# Title Team Members TA Documents Sponsor
5 Display for ODEs
Kejia Hu
Qianhe Ye
Qirong Xia
Zhuohao Li
Pavel Loskot
- Qirong Xia (qirongx2)
- Kejia Hu (kejiahu2)
- Qianhe Ye (qianhey2)
- Zhuohao Li (zhuohao5)

Many physical systems involve interactions between multiple variables that can be difficult to conceptualize in a 2D space. Visualizing these solutions in 3D allows a more intuitive understanding of the behavior over time or across different conditions. Additionally, for problems involving spatial dimensions, a 3D visualization can illustrate how variables change not just over time but also across different points in space.

Our project aims to create a 3D real-time visualization of a time-varying 2D Ordinary Differential Equation (ODE) function. This visualization platform will dynamically represent the changing behavior of the function over time. Additionally, we will project the color to the surface from either the top or below, adding another dimension of visual interpretation. Our design has three subsystems and one optional subsystem. The **User Interface module** will get the ODE from the user calculate the solution for it and transmit the data to the Dynamic Stick Control module. This subsystem will get the ODE solution from the User Interface Module and then convert the information to languages that the mechanical devices can understand. Our **Mechanical module** adjusts the height of the stick based on the signal transmitted from the Dynamic Stick Control module. Additionally, this module will use a **Lycra fabric** to cover the top of the grid-like sticks to create a smooth visualization surface for displaying the ODE. Finally, if the time is available, we will design a Surface Coloring and Projection Module which will project images to the canvas either from the top or below.


The User Interface (UI) module serves as the interface between the user and the ODE visualization system. It receives input ODE equations from the user, calculates the solution for them, and transmits the data to the Dynamic Stick Control module for visualization. To realize this function, firstly, we need a Graphical User Interface (GUI) which contains components such as text input fields, buttons, sliders, and dropdown menus for user interaction, allowing users to input ODE equations through a graphical interface. Secondly, once the user inputs the ODE equations, the module utilizes an ODE solver algorithm to compute the solution. This may involve numerical integration techniques such as Euler's method, Runge-Kutta method, or other numerical approaches depending on the complexity and accuracy requirements of the ODE. Thirdly, after computing the solution, the UI module transmits the data, including the time-varying solutions of the ODE variables, to the Dynamic Stick Control module for visualization. The transmission occurs through a wired communication interface. Lastly, the UI module will provide feedback to the user regarding the status of the computation, such as progress indicators or error messages in case of invalid input or computation failures.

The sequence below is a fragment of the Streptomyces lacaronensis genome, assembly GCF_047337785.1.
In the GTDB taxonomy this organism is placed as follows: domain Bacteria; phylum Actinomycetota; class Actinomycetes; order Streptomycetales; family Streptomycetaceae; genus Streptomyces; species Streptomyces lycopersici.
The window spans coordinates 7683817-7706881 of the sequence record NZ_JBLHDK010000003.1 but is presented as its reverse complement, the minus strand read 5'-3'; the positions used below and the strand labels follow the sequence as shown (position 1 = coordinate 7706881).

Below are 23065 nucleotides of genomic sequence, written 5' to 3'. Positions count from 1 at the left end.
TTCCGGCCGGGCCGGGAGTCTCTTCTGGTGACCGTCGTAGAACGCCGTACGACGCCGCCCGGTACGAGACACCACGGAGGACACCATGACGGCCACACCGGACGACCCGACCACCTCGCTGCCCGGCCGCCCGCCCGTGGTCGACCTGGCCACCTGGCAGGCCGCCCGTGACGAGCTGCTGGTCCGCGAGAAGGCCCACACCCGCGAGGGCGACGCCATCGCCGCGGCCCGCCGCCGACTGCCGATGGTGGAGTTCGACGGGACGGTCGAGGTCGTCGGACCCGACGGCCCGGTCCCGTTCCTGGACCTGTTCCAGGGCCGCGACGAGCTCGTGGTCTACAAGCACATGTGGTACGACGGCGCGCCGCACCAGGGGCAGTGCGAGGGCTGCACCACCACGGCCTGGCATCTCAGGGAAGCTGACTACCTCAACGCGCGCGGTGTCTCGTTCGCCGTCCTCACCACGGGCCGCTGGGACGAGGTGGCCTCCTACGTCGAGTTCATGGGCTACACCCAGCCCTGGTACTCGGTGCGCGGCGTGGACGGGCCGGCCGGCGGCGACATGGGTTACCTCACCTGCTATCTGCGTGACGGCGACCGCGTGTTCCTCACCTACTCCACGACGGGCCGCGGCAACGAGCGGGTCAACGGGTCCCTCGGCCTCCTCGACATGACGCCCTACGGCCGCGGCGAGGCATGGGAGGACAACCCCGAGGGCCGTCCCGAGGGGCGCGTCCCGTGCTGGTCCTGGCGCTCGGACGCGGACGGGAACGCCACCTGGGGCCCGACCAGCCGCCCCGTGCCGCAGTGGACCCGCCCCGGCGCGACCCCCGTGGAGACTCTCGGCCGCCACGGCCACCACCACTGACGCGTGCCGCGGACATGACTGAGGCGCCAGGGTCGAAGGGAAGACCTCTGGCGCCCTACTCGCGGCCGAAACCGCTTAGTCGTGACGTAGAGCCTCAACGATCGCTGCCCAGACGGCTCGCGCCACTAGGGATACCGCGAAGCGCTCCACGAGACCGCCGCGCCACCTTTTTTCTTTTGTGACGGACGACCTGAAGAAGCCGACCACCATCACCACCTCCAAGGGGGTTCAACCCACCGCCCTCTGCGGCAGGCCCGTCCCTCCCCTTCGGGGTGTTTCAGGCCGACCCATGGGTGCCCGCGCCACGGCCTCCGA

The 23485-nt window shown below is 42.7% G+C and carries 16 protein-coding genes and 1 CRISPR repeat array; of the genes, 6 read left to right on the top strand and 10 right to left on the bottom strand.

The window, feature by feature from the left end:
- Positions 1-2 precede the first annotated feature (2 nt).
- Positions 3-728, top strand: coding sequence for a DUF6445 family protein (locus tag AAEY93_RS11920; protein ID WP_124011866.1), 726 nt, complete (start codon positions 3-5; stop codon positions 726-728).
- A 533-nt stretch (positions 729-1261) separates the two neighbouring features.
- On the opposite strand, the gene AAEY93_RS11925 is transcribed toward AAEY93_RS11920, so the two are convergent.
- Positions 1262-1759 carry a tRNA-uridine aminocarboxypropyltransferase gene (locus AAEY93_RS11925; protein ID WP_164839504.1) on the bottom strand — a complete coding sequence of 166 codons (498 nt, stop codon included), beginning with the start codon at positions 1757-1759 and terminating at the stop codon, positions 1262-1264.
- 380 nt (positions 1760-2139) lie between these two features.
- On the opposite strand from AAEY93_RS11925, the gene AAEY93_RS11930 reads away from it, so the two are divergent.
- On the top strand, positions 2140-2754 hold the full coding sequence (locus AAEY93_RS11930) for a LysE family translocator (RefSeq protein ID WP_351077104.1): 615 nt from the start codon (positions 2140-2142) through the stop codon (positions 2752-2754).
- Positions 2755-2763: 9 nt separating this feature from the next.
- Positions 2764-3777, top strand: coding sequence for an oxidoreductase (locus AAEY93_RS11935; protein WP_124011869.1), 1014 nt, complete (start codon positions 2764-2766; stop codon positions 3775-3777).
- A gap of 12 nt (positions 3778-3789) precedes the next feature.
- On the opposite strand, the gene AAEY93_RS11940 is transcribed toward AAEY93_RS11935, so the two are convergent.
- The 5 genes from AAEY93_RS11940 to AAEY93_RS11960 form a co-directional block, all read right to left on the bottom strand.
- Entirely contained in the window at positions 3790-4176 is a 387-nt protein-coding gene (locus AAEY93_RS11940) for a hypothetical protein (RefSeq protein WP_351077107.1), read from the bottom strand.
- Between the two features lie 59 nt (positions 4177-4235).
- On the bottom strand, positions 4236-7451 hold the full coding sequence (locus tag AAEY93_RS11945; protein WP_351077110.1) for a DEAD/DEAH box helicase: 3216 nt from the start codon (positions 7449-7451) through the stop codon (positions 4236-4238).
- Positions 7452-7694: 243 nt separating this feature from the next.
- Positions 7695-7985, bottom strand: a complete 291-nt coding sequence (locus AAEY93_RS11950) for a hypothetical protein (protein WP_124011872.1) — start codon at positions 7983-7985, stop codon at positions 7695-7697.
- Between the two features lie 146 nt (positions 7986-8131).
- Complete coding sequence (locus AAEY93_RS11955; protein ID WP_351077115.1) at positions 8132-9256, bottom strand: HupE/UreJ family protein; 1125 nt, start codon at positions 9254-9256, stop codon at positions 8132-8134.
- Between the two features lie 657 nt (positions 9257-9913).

The control subsystem first interprets the solution of ODE from the User Interface subsystem. Then the system translates the solutions of the ODE into control commands that can be executed by the mechanical subsystem. This involves mapping the mathematical solutions to physical actions, such as the movement of the sticks. Besides this, the control subsystem also gets feedback from the mechanical subsystem, comparing the actual outcomes with the desired outcomes, and tuning the outputs accordingly. To implement the control logic, we plan to use the Arduino development board or an low-power Intel FPGA (DE10-Lite).

The mechanical subsystem is composed of sticks that can dynamically move up and down based on the displayed solution. Lycra fabric is affixed to the top of each stick to make the visualization smooth. The mechanical subsystem gets inputs from the control subsystem, performing the actions as dictated by the control commands, and feedback to the control subsystem for further tuning. The system maintains the precision and accuracy of the motions by following the control commands from the control system as closely as possible. It should also be robust and minimize the small vibrations and noise from the environment.

The coloring and projection subsystem is on the top of the device. It continuously measures the height of each stick in real-time, which can be achieved by incorporating ultrasonic sensors in the subsystem to sense the distance. To achieve accurate and rapid coloring, the subsystem also needs to prevent noise from affecting the sensor's operation. The data collected from the sensors is processed to identify the status of the mechanical system. Given the processed sensing data, the subsystem employs a logic to assign colors based on the height of the sticks. For example, the highest sticks could be assigned to the color red, while the saddle points are assigned to the color blue. As the height of the sticks changes, the subsystem must dynamically adjust the projections in real time to reflect these changes. We plan to implement this feature if time is available since it requires an independent control system to implement the logic.